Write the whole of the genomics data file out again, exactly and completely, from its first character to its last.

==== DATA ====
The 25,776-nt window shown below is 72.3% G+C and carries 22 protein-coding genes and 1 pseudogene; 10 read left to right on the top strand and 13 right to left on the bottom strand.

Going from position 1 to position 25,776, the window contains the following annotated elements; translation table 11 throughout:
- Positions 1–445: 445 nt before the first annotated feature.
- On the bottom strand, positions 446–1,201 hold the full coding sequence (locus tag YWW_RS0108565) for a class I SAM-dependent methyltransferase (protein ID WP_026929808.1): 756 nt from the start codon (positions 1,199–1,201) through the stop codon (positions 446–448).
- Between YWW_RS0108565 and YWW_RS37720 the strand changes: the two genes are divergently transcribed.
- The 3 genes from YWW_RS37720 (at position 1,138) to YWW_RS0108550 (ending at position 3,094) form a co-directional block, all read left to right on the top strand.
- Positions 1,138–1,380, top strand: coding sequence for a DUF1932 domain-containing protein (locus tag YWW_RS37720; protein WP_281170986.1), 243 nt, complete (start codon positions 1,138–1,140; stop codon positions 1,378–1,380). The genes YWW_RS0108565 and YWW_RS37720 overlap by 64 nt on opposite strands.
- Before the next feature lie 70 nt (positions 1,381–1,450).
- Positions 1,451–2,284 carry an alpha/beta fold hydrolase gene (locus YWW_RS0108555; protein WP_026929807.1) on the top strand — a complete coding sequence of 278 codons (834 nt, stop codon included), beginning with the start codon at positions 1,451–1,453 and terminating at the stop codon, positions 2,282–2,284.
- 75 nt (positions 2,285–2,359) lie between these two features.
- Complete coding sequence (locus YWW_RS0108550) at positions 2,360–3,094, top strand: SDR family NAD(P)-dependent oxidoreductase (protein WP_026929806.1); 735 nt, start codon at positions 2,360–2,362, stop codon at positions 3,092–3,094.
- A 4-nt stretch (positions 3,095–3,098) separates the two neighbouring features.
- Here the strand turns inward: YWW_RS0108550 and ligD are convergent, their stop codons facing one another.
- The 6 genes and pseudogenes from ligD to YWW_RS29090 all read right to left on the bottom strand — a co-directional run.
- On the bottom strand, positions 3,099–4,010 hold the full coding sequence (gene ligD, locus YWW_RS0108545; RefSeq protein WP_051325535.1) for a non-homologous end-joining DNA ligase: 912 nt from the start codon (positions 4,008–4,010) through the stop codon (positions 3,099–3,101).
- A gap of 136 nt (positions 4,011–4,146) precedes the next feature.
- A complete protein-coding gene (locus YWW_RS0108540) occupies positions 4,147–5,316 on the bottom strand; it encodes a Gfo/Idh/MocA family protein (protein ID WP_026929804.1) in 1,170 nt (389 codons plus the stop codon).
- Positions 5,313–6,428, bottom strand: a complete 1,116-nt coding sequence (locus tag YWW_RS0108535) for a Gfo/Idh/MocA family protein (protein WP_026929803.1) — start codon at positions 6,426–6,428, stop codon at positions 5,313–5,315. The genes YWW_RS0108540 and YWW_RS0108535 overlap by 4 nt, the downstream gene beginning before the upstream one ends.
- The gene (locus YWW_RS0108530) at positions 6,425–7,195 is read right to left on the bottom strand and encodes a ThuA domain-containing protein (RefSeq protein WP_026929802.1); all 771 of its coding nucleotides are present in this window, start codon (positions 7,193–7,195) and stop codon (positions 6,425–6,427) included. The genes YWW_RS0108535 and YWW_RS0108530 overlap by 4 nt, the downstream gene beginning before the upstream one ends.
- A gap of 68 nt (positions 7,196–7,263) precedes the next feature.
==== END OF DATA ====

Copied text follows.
The 25,776-nt window shown below is 72.3% G+C and carries 22 protein-coding genes and 1 pseudogene; 10 read left to right on the top strand and 13 right to left on the bottom strand.

Going from position 1 to position 25,776, the window contains the following annotated elements; translation table 11 throughout:
- Positions 1–445: 445 nt before the first annotated feature.
- On the bottom strand, positions 446–1,201 hold the full coding sequence (locus tag YWW_RS0108565) for a class I SAM-dependent methyltransferase (protein ID WP_026929808.1): 756 nt from the start codon (positions 1,199–1,201) through the stop codon (positions 446–448).
- Between YWW_RS0108565 and YWW_RS37720 the strand changes: the two genes are divergently transcribed.
- The 3 genes from YWW_RS37720 (at position 1,138) to YWW_RS0108550 (ending at position 3,094) form a co-directional block, all read left to right on the top strand.
- Positions 1,138–1,380, top strand: coding sequence for a DUF1932 domain-containing protein (locus tag YWW_RS37720; protein WP_281170986.1), 243 nt, complete (start codon positions 1,138–1,140; stop codon positions 1,378–1,380). The genes YWW_RS0108565 and YWW_RS37720 overlap by 64 nt on opposite strands.
- Before the next feature lie 70 nt (positions 1,381–1,450).
- Positions 1,451–2,284 carry an alpha/beta fold hydrolase gene (locus YWW_RS0108555; protein WP_026929807.1) on the top strand — a complete coding sequence of 278 codons (834 nt, stop codon included), beginning with the start codon at positions 1,451–1,453 and terminating at the stop codon, positions 2,282–2,284.
- 75 nt (positions 2,285–2,359) lie between these two features.
- Complete coding sequence (locus YWW_RS0108550) at positions 2,360–3,094, top strand: SDR family NAD(P)-dependent oxidoreductase (protein WP_026929806.1); 735 nt, start codon at positions 2,360–2,362, stop codon at positions 3,092–3,094.
- A 4-nt stretch (positions 3,095–3,098) separates the two neighbouring features.
- Here the strand turns inward: YWW_RS0108550 and ligD are convergent, their stop codons facing one another.
- The 6 genes and pseudogenes from ligD to YWW_RS29090 all read right to left on the bottom strand — a co-directional run.
- On the bottom strand, positions 3,099–4,010 hold the full coding sequence (gene ligD, locus YWW_RS0108545; RefSeq protein WP_051325535.1) for a non-homologous end-joining DNA ligase: 912 nt from the start codon (positions 4,008–4,010) through the stop codon (positions 3,099–3,101).
- A gap of 136 nt (positions 4,011–4,146) precedes the next feature.
- A complete protein-coding gene (locus YWW_RS0108540) occupies positions 4,147–5,316 on the bottom strand; it encodes a Gfo/Idh/MocA family protein (protein ID WP_026929804.1) in 1,170 nt (389 codons plus the stop codon).
- Positions 5,313–6,428, bottom strand: a complete 1,116-nt coding sequence (locus tag YWW_RS0108535) for a Gfo/Idh/MocA family protein (protein WP_026929803.1) — start codon at positions 6,426–6,428, stop codon at positions 5,313–5,315. The genes YWW_RS0108540 and YWW_RS0108535 overlap by 4 nt, the downstream gene beginning before the upstream one ends.
- The gene (locus YWW_RS0108530) at positions 6,425–7,195 is read right to left on the bottom strand and encodes a ThuA domain-containing protein (RefSeq protein WP_026929802.1); all 771 of its coding nucleotides are present in this window, start codon (positions 7,193–7,195) and stop codon (positions 6,425–6,427) included. The genes YWW_RS0108535 and YWW_RS0108530 overlap by 4 nt, the downstream gene beginning before the upstream one ends.
- A gap of 68 nt (positions 7,196–7,263) precedes the next feature.